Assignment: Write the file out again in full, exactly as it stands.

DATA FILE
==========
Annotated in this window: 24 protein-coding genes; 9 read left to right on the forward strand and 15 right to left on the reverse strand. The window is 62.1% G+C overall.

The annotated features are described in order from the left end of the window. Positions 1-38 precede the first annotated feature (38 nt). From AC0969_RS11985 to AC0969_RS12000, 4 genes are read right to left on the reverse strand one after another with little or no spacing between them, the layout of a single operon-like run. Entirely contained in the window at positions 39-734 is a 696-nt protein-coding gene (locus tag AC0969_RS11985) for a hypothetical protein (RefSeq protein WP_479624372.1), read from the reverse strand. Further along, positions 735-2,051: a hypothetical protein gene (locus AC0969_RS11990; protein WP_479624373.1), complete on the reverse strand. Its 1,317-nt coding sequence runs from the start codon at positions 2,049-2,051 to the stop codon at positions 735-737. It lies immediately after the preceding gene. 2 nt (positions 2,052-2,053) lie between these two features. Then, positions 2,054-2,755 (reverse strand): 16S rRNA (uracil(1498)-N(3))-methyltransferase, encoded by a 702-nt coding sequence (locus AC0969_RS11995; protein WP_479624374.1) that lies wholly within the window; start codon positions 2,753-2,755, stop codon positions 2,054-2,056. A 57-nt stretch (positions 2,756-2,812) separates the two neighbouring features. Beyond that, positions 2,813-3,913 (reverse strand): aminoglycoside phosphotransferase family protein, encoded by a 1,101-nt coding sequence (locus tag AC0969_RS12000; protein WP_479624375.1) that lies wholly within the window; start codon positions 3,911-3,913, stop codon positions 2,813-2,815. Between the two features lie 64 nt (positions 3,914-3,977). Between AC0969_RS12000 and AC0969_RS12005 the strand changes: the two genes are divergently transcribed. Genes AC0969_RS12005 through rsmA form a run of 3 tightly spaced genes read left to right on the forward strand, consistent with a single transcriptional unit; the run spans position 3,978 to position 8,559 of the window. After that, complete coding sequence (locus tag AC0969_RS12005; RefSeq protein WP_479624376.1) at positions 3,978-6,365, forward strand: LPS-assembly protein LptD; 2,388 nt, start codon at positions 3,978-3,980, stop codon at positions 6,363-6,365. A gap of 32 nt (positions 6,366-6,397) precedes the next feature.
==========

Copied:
Annotated in this window: 24 protein-coding genes; 9 read left to right on the forward strand and 15 right to left on the reverse strand. The window is 62.1% G+C overall.

The annotated features are described in order from the left end of the window. Positions 1-38 precede the first annotated feature (38 nt). From AC0969_RS11985 to AC0969_RS12000, 4 genes are read right to left on the reverse strand one after another with little or no spacing between them, the layout of a single operon-like run. Entirely contained in the window at positions 39-734 is a 696-nt protein-coding gene (locus tag AC0969_RS11985) for a hypothetical protein (RefSeq protein WP_479624372.1), read from the reverse strand. Further along, positions 735-2,051: a hypothetical protein gene (locus AC0969_RS11990; protein WP_479624373.1), complete on the reverse strand. Its 1,317-nt coding sequence runs from the start codon at positions 2,049-2,051 to the stop codon at positions 735-737. It lies immediately after the preceding gene. 2 nt (positions 2,052-2,053) lie between these two features. Then, positions 2,054-2,755 (reverse strand): 16S rRNA (uracil(1498)-N(3))-methyltransferase, encoded by a 702-nt coding sequence (locus AC0969_RS11995; protein WP_479624374.1) that lies wholly within the window; start codon positions 2,753-2,755, stop codon positions 2,054-2,056. A 57-nt stretch (positions 2,756-2,812) separates the two neighbouring features. Beyond that, positions 2,813-3,913 (reverse strand): aminoglycoside phosphotransferase family protein, encoded by a 1,101-nt coding sequence (locus tag AC0969_RS12000; protein WP_479624375.1) that lies wholly within the window; start codon positions 3,911-3,913, stop codon positions 2,813-2,815. Between the two features lie 64 nt (positions 3,914-3,977). Between AC0969_RS12000 and AC0969_RS12005 the strand changes: the two genes are divergently transcribed. Genes AC0969_RS12005 through rsmA form a run of 3 tightly spaced genes read left to right on the forward strand, consistent with a single transcriptional unit; the run spans position 3,978 to position 8,559 of the window. After that, complete coding sequence (locus tag AC0969_RS12005; RefSeq protein WP_479624376.1) at positions 3,978-6,365, forward strand: LPS-assembly protein LptD; 2,388 nt, start codon at positions 3,978-3,980, stop codon at positions 6,363-6,365. A gap of 32 nt (positions 6,366-6,397) precedes the next feature.